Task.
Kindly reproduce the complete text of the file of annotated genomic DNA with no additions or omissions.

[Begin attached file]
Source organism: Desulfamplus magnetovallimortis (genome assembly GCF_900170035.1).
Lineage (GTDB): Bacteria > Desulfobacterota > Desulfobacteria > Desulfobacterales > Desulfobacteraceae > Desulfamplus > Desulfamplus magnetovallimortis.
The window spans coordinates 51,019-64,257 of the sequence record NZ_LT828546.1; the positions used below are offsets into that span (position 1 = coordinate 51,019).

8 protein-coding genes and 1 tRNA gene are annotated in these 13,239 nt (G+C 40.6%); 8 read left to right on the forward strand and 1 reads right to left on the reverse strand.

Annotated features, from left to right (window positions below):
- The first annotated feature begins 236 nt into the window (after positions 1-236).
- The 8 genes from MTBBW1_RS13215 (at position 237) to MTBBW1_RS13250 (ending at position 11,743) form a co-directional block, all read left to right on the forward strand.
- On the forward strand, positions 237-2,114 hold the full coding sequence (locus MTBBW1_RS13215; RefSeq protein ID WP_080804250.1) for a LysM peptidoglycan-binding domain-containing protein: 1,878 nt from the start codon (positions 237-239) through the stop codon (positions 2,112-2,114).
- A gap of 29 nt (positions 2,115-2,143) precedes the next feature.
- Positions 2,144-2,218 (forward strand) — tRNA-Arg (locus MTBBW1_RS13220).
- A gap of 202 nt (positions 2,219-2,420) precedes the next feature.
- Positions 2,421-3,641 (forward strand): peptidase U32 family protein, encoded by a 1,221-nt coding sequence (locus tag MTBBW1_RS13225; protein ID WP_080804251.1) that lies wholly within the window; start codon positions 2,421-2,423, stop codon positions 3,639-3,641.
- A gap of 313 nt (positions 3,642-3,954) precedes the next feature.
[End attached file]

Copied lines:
Source organism: Desulfamplus magnetovallimortis (genome assembly GCF_900170035.1).
Lineage (GTDB): Bacteria > Desulfobacterota > Desulfobacteria > Desulfobacterales > Desulfobacteraceae > Desulfamplus > Desulfamplus magnetovallimortis.
The window spans coordinates 51,019-64,257 of the sequence record NZ_LT828546.1; the positions used below are offsets into that span (position 1 = coordinate 51,019).

8 protein-coding genes and 1 tRNA gene are annotated in these 13,239 nt (G+C 40.6%); 8 read left to right on the forward strand and 1 reads right to left on the reverse strand.

Annotated features, from left to right (window positions below):
- The first annotated feature begins 236 nt into the window (after positions 1-236).
- The 8 genes from MTBBW1_RS13215 (at position 237) to MTBBW1_RS13250 (ending at position 11,743) form a co-directional block, all read left to right on the forward strand.
- On the forward strand, positions 237-2,114 hold the full coding sequence (locus MTBBW1_RS13215; RefSeq protein ID WP_080804250.1) for a LysM peptidoglycan-binding domain-containing protein: 1,878 nt from the start codon (positions 237-239) through the stop codon (positions 2,112-2,114).
- A gap of 29 nt (positions 2,115-2,143) precedes the next feature.
- Positions 2,144-2,218 (forward strand) — tRNA-Arg (locus MTBBW1_RS13220).
- A gap of 202 nt (positions 2,219-2,420) precedes the next feature.
- Positions 2,421-3,641 (forward strand): peptidase U32 family protein, encoded by a 1,221-nt coding sequence (locus tag MTBBW1_RS13225; protein ID WP_080804251.1) that lies wholly within the window; start codon positions 2,421-2,423, stop codon positions 3,639-3,641.
- A gap of 313 nt (positions 3,642-3,954) precedes the next feature.